Make Your Text Easier to Read: Typefaces
In the past blog I wrote about the first thing I work on when starting an editorial design: margins. Good space management helps make your text easier to read.
In this blog I share the second step to which I pay close attention: typography.
What is typography?
Before we get into the topic of how typography helps make your text easier to read, let's review some terms.
When talking about typography it is common for people to refer indistinctly to words such as "type", "letter" or "font".
When we talk about "typography", we refer to the discipline or arranging text to make it legible.
“Typeface" is used to refer to the art of designing characters with styles.
"Characters" are the letters, numbers, and punctuation marks that make up a typeface. It also includes what are spaces and any other special symbols.
For example, "Times New Roman" is a widely used typeface. "Arial", "Comic Sans" and "Helvetica" are other examples of typefaces. Each one has a particular design.
Now, each typeface contains a group of features that are called "fonts". For example, the typeface "Times New Roman" contains the font "Times New Roman Bold" and "Times New Roman Italic". Other features of the fonts can be "Narrow", "Condensed" and "Semibold" among others.
So, we can summarize that “typeface” is the design of characters. “Fonts” are variation of styles of those characters.
What to consider when choosing a typeface to make our text easier to read?
When I'm looking for which typeface to use, I follow these three steps:
1. Select a "Serif" typeface for the long text.
When we talk about a "Serif" typeface we mean that the letters have "legs" at the ends. Again, the classic example is "Times New Roman."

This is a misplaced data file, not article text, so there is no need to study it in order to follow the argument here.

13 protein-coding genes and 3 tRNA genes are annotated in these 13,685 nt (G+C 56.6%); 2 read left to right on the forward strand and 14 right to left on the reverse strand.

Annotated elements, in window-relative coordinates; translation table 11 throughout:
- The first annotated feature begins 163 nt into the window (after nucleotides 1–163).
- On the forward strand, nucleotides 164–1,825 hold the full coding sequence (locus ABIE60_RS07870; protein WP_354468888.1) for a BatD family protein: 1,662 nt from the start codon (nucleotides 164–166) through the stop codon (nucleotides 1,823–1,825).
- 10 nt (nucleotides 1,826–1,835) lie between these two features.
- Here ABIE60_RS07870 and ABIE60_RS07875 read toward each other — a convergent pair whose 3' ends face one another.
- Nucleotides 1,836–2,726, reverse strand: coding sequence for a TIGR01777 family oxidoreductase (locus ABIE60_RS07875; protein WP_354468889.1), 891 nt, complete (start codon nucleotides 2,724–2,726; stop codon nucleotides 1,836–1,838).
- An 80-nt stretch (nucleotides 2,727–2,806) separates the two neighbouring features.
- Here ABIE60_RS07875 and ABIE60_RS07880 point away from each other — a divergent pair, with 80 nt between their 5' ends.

"San Serif" (without serif) are letters without those embellishments at their ends. For example, the typeface "Arial".
Serifs are used in long texts as they help the reader create an imaginary horizontal line while reading.
The San Serifs are good for headings or short texts.
2. Make sure that the selected typeface has a variety of fonts.
After I select the Serif typeface that I will use in the long text, I make sure that it offers a variety of fonts.
Text in books, magazines, or manuals, will always use variations in "Bold" or "Italic".
3. Select typefaces for headings, subheading or sections.
When we select a typeface for the long text, we focus on it being a Serif.
However, when we look for a typeface for headings, subheadings, or sections we have more freedom. We can choose between the styles of "Serif", "San Serif", "Scripts", "Monospaced", among others.
We can make an art look modern, corporate, creative, relaxing, historical... all according to the typeface that we select.
What will determine the style is the content of the text and the audience to whom it is addressed.
Readability first and foremost.
There are thousands of typeface and font options. However, design can never surpass function.
When designing a long text, we seek that the reader can interpret the text with the least possible distraction or interruption.
I agree with David Bann when he says "(...) type usage is usually a matter of making a few consistent choices."
The use of typefaces with a variety of fonts is an ideal option to maintain consistency in an editorial design.
So, choose a Serif typeface with a variety of fonts for your text, a readable and meaningful one for featured texts; and be consistent throughout the document.
In the next blog I'll write about how spaces in text help make your text easier to read.
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